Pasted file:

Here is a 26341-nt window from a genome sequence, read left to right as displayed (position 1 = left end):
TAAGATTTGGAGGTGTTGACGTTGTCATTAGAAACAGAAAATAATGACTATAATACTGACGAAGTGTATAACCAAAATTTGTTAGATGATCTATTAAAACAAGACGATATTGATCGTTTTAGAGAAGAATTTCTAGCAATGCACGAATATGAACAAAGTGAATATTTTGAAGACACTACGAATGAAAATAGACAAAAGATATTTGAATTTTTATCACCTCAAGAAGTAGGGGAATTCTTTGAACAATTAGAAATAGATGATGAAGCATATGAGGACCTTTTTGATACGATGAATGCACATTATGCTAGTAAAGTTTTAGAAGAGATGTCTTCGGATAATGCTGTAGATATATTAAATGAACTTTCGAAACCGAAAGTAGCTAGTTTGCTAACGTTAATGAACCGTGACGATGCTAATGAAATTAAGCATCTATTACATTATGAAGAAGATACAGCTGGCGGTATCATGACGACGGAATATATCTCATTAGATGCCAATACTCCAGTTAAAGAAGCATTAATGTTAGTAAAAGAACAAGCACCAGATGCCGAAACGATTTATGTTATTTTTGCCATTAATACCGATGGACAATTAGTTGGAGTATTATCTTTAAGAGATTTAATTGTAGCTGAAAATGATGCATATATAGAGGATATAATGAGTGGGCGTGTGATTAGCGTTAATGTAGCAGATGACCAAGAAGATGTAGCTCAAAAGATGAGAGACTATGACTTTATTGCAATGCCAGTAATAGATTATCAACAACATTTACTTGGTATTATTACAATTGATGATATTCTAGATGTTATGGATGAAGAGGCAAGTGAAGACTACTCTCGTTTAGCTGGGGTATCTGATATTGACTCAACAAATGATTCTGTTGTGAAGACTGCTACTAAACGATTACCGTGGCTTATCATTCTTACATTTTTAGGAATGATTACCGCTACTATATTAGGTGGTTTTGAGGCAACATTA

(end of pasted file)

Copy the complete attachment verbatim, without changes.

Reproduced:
Here is a 26341-nt window from a genome sequence, read left to right as displayed (position 1 = left end):
TAAGATTTGGAGGTGTTGACGTTGTCATTAGAAACAGAAAATAATGACTATAATACTGACGAAGTGTATAACCAAAATTTGTTAGATGATCTATTAAAACAAGACGATATTGATCGTTTTAGAGAAGAATTTCTAGCAATGCACGAATATGAACAAAGTGAATATTTTGAAGACACTACGAATGAAAATAGACAAAAGATATTTGAATTTTTATCACCTCAAGAAGTAGGGGAATTCTTTGAACAATTAGAAATAGATGATGAAGCATATGAGGACCTTTTTGATACGATGAATGCACATTATGCTAGTAAAGTTTTAGAAGAGATGTCTTCGGATAATGCTGTAGATATATTAAATGAACTTTCGAAACCGAAAGTAGCTAGTTTGCTAACGTTAATGAACCGTGACGATGCTAATGAAATTAAGCATCTATTACATTATGAAGAAGATACAGCTGGCGGTATCATGACGACGGAATATATCTCATTAGATGCCAATACTCCAGTTAAAGAAGCATTAATGTTAGTAAAAGAACAAGCACCAGATGCCGAAACGATTTATGTTATTTTTGCCATTAATACCGATGGACAATTAGTTGGAGTATTATCTTTAAGAGATTTAATTGTAGCTGAAAATGATGCATATATAGAGGATATAATGAGTGGGCGTGTGATTAGCGTTAATGTAGCAGATGACCAAGAAGATGTAGCTCAAAAGATGAGAGACTATGACTTTATTGCAATGCCAGTAATAGATTATCAACAACATTTACTTGGTATTATTACAATTGATGATATTCTAGATGTTATGGATGAAGAGGCAAGTGAAGACTACTCTCGTTTAGCTGGGGTATCTGATATTGACTCAACAAATGATTCTGTTGTGAAGACTGCTACTAAACGATTACCGTGGCTTATCATTCTTACATTTTTAGGAATGATTACCGCTACTATATTAGGTGGTTTTGAGGCAACATTA